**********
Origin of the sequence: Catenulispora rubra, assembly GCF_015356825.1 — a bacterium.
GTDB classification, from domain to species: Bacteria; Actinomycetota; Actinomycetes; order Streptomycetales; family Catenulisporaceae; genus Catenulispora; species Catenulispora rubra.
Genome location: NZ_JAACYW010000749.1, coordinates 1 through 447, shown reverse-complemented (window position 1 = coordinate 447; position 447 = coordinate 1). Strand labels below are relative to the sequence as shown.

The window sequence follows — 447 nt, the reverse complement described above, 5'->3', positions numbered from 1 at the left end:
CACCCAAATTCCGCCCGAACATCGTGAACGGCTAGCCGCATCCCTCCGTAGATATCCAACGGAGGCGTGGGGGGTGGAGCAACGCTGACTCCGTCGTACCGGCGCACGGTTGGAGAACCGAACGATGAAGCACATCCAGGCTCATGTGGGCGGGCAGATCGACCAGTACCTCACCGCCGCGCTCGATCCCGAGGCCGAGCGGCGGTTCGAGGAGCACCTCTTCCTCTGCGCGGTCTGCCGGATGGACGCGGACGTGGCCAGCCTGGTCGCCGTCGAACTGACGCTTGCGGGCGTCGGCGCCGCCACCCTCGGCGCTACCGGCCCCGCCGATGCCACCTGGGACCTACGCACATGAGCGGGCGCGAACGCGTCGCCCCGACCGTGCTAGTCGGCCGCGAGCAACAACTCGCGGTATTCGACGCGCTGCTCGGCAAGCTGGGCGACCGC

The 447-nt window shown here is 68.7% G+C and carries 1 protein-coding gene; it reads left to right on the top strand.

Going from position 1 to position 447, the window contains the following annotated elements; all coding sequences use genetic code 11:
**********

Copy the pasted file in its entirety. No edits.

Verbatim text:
Origin of the sequence: Catenulispora rubra, assembly GCF_015356825.1 — a bacterium.
GTDB classification, from domain to species: Bacteria; Actinomycetota; Actinomycetes; order Streptomycetales; family Catenulisporaceae; genus Catenulispora; species Catenulispora rubra.
Genome location: NZ_JAACYW010000749.1, coordinates 1 through 447, shown reverse-complemented (window position 1 = coordinate 447; position 447 = coordinate 1). Strand labels below are relative to the sequence as shown.

The window sequence follows — 447 nt, the reverse complement described above, 5'->3', positions numbered from 1 at the left end:
CACCCAAATTCCGCCCGAACATCGTGAACGGCTAGCCGCATCCCTCCGTAGATATCCAACGGAGGCGTGGGGGGTGGAGCAACGCTGACTCCGTCGTACCGGCGCACGGTTGGAGAACCGAACGATGAAGCACATCCAGGCTCATGTGGGCGGGCAGATCGACCAGTACCTCACCGCCGCGCTCGATCCCGAGGCCGAGCGGCGGTTCGAGGAGCACCTCTTCCTCTGCGCGGTCTGCCGGATGGACGCGGACGTGGCCAGCCTGGTCGCCGTCGAACTGACGCTTGCGGGCGTCGGCGCCGCCACCCTCGGCGCTACCGGCCCCGCCGATGCCACCTGGGACCTACGCACATGAGCGGGCGCGAACGCGTCGCCCCGACCGTGCTAGTCGGCCGCGAGCAACAACTCGCGGTATTCGACGCGCTGCTCGGCAAGCTGGGCGACCGC

The 447-nt window shown here is 68.7% G+C and carries 1 protein-coding gene; it reads left to right on the top strand.

Going from position 1 to position 447, the window contains the following annotated elements; all coding sequences use genetic code 11: